• After the initial installation of a vertical array of speakers, it is generally difficult to adjust the various angles between loudspeaker cabinets in a hanging system due to the significant weight of the cabinets and the inaccessibility of the cabinets when they are hanging in mid-air. In many stadiums or halls, an array of speaker cabinets may be anywhere from 20-200 feet above the seating. As such, many loudspeaker systems require the angle of each loudspeaker cabinet to be calculated and manually adjusted prior to the cabinets being hung. These calculations and adjustments can be difficult and time-consuming, as they require the details of the stadium, the use of prediction software, and sufficient time in advance to calculate and prepare the loudspeaker cabinets for hanging. There may also be errors in the calculation, unaccounted for variables, and/or a lack of information that causes the sound field of the speakers after hanging to be less than optimal. This may result in inferior sound dispersion, as it is unlikely that the speakers will be taken down and re-adjusted due to the difficulty and time required to do so.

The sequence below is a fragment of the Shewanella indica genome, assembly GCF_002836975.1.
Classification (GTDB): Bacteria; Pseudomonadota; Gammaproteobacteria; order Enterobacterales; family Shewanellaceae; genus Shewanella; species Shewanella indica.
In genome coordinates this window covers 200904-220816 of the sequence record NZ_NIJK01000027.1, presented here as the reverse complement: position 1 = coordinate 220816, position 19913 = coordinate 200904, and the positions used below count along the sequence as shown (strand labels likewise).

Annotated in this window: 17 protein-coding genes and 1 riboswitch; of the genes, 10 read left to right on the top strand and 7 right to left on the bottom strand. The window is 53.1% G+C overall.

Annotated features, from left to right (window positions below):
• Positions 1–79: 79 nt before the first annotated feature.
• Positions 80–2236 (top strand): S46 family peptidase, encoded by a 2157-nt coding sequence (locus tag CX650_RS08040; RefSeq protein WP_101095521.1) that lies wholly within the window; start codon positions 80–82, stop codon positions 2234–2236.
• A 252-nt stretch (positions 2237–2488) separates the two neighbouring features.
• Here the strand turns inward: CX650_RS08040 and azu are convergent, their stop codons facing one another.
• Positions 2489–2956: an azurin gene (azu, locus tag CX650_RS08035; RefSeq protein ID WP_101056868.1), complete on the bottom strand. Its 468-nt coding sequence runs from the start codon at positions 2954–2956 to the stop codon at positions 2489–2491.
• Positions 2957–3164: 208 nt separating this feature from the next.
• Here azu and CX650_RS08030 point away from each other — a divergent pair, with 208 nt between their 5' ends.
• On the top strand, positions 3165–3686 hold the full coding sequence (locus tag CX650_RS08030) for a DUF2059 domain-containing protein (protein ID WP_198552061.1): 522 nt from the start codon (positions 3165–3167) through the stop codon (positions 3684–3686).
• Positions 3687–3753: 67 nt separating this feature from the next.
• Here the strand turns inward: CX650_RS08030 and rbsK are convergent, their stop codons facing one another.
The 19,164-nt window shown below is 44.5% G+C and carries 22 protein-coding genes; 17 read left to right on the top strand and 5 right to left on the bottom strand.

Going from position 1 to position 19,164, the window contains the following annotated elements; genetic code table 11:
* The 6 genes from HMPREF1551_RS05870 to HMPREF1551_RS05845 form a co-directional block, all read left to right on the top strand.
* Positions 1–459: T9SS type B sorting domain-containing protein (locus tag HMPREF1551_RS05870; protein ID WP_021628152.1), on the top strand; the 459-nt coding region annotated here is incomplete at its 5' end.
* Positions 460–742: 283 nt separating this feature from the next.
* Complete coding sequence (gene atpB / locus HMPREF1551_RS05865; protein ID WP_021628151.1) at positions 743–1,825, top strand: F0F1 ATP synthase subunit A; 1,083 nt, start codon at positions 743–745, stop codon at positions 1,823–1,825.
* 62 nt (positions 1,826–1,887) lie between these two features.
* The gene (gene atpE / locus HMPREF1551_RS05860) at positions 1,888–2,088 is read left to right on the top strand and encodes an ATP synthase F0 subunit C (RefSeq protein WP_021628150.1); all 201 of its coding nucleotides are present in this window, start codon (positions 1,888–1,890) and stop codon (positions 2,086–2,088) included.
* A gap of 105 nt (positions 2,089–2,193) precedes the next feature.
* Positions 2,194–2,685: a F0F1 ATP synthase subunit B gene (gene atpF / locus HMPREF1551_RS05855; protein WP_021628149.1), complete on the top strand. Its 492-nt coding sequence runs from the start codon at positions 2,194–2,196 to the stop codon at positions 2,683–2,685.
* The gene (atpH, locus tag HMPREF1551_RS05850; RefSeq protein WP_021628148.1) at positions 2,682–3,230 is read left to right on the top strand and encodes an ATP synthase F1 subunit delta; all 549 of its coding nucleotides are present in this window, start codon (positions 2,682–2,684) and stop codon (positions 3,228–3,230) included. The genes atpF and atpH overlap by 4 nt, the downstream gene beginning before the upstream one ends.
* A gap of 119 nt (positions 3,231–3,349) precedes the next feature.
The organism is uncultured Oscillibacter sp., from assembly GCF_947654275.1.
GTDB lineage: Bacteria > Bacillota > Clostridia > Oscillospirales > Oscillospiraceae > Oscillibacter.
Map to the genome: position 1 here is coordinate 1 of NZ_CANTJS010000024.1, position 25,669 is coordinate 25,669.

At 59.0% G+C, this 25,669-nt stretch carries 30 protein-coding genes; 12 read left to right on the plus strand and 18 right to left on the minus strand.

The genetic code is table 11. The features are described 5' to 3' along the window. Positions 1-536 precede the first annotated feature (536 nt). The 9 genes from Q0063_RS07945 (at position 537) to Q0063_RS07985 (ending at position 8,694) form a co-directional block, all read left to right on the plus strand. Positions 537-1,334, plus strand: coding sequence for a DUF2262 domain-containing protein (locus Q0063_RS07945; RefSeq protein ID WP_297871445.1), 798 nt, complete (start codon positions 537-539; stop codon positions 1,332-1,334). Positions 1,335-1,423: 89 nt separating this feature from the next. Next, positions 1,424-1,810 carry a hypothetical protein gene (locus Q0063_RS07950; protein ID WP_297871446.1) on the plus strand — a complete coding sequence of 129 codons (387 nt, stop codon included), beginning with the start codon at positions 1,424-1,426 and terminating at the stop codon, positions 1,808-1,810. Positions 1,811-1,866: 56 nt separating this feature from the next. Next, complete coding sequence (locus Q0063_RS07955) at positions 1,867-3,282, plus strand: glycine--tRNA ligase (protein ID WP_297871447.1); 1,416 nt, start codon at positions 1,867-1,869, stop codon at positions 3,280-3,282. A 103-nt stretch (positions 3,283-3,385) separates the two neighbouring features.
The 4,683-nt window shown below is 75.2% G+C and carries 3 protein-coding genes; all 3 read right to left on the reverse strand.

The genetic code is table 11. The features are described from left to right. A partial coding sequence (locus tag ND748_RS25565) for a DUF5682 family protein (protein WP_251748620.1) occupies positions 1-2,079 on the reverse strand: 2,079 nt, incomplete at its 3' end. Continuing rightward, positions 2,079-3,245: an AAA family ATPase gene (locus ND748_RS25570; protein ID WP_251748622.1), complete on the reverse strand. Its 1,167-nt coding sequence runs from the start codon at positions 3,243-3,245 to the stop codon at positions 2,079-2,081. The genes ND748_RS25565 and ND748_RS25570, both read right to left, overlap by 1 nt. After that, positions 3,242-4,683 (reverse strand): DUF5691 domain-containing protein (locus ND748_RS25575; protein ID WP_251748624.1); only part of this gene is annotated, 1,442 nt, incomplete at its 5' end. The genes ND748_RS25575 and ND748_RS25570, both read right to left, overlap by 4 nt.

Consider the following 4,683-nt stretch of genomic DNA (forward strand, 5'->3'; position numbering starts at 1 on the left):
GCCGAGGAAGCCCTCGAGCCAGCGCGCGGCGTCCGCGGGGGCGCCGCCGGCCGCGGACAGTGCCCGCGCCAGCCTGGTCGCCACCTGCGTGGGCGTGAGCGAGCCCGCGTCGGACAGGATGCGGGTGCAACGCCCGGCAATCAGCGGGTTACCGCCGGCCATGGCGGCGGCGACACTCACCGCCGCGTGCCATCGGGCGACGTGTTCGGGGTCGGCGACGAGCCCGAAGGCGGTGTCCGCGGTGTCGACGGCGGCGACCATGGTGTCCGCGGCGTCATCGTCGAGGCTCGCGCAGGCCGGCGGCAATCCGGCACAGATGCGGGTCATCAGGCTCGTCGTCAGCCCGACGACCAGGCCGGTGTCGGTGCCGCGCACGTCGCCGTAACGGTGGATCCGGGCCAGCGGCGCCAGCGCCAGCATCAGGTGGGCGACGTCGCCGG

• A review of the prior art reveals different designs of speaker hanging systems that provide various features to the designers and operators of speaker arrays. For example, U.S. Pat. No. 8,170,263 describes a rigging system that can rigidly maintain the angles between speakers in a line array, however the angles must be manually adjusted prior to suspension.